Two Fridays ago I had and took a sudden chance to return to all that, upon the invitation of my niece Susie and her husband Toto, who had to make a quick weekend run on family business to Bgy. Guinbirayan in Sta. Fe town, about an hour’s dusty drive from Alcantara. My mother had been born in Guinbirayan in 1928 and I myself had many happy memories of the place from 1964 of picking up sea shells at low tide and gorging on duhat as fat as my thumbs. I had a mountain of work set up on my desk for the weekend, but how could I possibly say no? I packed as much of my work as I could into my laptop, and Beng and I joined Susie and her sisters in a Pajero driven by Toto to the Batangas seaport, where we left the jeep and got on board a RORO vessel bound for Odiongan, Romblon’s busiest port.

We left Batangas at sunset and arrived in Odiongan early in the morning, shaken and stirred by tall waves off Mindoro, but eager to board the waiting van driven by another one of my nephews (I would discover that I had a whole village full of them—my Lolo Cosme had a dozen children—and the word “Uncle,” in English, would resonate throughout our brief stay). Guinbirayan was another couple of hours away by a winding mountain road, now thankfully paved for the most part (“It depends on who the mayor is and on his political clout,” explained Toto), and getting there at sunrise, in time for a breakfast of grilled fresh fish, crabs, squid, and nilupak, proved well worth the journey.

We had just one full day in Guinbirayan—Susie and her siblings were getting their lots surveyed—so we spent most of that on the old farm feasting on fresh buko and native chicken, and in the afternoon we took a banca ride to Puro Island, where my mother still owns a small seaside lot, with much of the beach now washed away. The following morning, before boarding another RORO boat for Batangas, we paid a visit to my hometown of Alcantara, just long enough to say hello to a favorite aunt, Manang Adoring, and to note that a Globe cellsite now served that part of Tablas (Smart ruled the other part, so it helps to have two phones in such corners of the archipelago). By sunset, we were steaming out of the harbor for home.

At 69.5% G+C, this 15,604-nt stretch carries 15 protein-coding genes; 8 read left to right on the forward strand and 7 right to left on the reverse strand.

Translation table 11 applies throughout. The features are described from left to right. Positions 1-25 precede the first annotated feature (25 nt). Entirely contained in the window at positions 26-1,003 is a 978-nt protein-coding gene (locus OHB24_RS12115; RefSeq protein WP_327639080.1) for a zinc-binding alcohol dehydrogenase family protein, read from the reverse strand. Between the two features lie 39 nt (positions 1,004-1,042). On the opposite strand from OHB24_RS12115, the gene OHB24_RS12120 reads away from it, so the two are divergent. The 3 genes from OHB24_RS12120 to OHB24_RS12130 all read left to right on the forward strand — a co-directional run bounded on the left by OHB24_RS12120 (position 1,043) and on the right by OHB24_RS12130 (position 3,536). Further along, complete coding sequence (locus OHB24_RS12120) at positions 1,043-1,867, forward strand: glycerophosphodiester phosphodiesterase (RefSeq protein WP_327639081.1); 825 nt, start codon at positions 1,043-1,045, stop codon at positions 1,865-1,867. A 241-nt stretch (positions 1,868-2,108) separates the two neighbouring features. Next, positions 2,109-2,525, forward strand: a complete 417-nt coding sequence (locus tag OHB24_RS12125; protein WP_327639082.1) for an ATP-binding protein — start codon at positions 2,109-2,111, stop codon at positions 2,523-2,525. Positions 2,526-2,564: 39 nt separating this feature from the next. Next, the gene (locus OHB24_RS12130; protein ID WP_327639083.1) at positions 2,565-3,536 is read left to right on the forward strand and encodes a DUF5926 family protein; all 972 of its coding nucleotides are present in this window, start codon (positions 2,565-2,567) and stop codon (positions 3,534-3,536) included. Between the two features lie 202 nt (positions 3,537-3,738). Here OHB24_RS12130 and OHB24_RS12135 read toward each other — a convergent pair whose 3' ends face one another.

Forty-eight hours after twenty years may not seem long enough, but brevity makes for intensity, and everything that I had seen and felt from my previous visits came swarming back to me with poignancy, making me more aware than ever of time past and time passing.

I went back to Lolo Cosme’s tomb, recalling my peek through its curious window in my novel: “I saw my grandfather’s skull on its macerated pillow, its teeth long and raw, the bone laced with patterns of black and yellow moonscapes and Great Walls of China running into the hollows and into the silver thicket of his hair—fine wiry hair that radiated above and around his brow like an aura, rampant, resplendent, indestructible.” That view was gone, as they had joined his bones with my grandmother’s and two aunts’ in a big concrete box. But the beach on which I had strolled many an afternoon was still there, and across it rose the massif of Kalatong, the enchanted mountain, where, my cousins and nieces swore, fairies and spirits abounded, ever ready to cast their spells on the unwitting visitor. “They can look like beautiful children riding golden chariots,” said one. “But they can also be evil.”

As we crossed fields of mango and cassava, I heard how one schoolgirl was known to have been possessed by these spirits, periodically falling into a trance: “She would faint on the muddy road in her white dress, then rise without a spot of dirt on her!” We were spared the carmen-carmen, but were warned about the kilkig, a slow-acting poison induced into one’s food, causing days of misery. My cellphone caught a signal on a hilltop and I called my mother in Manila, who cautioned me about meeting certain people: “They’re a family of witches,” she whispered.

We were, indeed, bewitched during that weekend, and entranced by the food, so I suppose there was some sorcery at work. The first thing I did when we got back was to book ferry tickets for a longer visit in March.